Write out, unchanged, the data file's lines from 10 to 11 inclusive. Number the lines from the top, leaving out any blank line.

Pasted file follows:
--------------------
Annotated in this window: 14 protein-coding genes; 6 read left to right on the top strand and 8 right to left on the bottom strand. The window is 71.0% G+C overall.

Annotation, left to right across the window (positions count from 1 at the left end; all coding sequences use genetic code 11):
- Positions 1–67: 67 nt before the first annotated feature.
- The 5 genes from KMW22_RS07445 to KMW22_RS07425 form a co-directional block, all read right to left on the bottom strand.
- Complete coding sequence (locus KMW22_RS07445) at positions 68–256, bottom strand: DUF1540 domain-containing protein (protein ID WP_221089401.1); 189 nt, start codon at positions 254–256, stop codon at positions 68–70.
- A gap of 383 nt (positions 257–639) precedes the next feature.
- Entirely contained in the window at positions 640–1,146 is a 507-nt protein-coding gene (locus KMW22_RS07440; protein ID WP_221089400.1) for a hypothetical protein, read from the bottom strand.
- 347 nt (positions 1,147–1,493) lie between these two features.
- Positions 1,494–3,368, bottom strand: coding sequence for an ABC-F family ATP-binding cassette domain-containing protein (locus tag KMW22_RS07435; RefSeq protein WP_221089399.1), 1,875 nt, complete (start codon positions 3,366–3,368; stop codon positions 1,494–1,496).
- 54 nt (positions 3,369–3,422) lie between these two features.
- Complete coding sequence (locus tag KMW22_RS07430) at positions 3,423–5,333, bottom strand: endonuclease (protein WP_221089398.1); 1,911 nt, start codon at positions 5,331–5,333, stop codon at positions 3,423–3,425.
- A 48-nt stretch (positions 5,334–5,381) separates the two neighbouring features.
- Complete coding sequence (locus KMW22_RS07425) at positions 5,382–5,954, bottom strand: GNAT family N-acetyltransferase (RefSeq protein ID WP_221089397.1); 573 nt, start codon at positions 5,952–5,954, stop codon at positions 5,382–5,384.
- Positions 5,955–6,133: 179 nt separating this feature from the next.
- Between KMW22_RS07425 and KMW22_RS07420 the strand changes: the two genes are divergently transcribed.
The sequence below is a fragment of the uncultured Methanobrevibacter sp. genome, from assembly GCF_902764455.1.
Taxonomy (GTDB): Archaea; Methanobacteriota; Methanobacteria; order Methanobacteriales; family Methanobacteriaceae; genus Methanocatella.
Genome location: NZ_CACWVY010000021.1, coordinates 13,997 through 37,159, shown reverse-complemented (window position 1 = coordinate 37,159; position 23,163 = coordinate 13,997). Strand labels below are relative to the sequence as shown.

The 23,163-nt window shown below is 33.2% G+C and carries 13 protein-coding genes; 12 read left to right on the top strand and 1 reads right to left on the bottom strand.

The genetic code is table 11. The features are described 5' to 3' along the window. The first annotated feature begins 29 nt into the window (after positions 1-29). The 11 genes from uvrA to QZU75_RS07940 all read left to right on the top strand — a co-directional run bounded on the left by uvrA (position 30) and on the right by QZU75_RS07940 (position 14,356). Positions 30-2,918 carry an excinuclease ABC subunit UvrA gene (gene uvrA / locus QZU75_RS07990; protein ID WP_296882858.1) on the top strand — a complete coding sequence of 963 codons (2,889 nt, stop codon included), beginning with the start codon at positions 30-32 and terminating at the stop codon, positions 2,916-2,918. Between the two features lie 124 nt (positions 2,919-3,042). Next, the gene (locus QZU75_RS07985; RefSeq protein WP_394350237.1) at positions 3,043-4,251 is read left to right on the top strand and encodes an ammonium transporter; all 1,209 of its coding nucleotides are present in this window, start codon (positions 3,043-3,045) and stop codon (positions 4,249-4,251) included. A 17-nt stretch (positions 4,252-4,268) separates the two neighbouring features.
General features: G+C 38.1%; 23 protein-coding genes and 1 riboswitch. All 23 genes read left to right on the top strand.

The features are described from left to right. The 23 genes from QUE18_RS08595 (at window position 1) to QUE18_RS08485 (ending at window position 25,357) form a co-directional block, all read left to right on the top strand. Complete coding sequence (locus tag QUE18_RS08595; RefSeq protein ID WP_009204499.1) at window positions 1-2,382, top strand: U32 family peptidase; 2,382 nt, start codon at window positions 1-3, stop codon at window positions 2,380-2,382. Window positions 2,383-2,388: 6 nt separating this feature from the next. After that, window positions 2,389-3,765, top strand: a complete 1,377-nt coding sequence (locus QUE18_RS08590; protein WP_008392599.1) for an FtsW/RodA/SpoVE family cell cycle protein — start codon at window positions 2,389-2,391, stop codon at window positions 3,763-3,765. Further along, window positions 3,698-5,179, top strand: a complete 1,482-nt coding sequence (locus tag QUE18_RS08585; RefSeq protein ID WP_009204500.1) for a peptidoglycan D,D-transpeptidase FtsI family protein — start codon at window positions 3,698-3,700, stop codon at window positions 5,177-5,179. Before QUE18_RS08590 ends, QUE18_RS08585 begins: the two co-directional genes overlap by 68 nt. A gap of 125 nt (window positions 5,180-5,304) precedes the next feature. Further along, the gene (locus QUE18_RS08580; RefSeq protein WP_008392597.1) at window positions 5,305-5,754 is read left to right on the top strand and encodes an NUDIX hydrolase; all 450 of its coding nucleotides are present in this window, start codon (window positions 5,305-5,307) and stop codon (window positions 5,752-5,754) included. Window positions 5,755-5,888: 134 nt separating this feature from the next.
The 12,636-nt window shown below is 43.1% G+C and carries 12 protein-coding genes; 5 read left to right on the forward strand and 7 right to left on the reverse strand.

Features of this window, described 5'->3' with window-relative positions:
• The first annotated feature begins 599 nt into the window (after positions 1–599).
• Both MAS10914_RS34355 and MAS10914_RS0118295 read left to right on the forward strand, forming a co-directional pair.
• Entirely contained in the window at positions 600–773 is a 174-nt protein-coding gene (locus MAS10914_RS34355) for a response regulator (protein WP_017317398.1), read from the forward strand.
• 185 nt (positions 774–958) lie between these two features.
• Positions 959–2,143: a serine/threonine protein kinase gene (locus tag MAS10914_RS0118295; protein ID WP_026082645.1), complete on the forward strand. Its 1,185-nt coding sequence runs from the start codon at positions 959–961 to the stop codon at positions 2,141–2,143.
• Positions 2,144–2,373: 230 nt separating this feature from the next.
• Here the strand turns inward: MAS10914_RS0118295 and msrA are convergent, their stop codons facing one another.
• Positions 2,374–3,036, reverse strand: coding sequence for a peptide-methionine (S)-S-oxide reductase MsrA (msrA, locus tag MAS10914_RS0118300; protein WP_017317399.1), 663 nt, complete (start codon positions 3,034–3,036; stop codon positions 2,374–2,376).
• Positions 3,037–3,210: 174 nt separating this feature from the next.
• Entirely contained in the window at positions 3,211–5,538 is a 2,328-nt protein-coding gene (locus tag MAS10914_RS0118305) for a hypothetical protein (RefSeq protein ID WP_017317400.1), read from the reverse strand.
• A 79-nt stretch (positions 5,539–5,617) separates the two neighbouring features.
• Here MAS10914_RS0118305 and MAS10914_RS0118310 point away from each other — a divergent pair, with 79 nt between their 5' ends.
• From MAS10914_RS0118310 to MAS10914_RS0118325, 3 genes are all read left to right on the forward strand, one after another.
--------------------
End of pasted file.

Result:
- 54 nt (positions 3,369–3,422) lie between these two features.
- Complete coding sequence (locus tag KMW22_RS07430) at positions 3,423–5,333, bottom strand: endonuclease (protein WP_221089398.1); 1,911 nt, start codon at positions 5,331–5,333, stop codon at positions 3,423–3,425.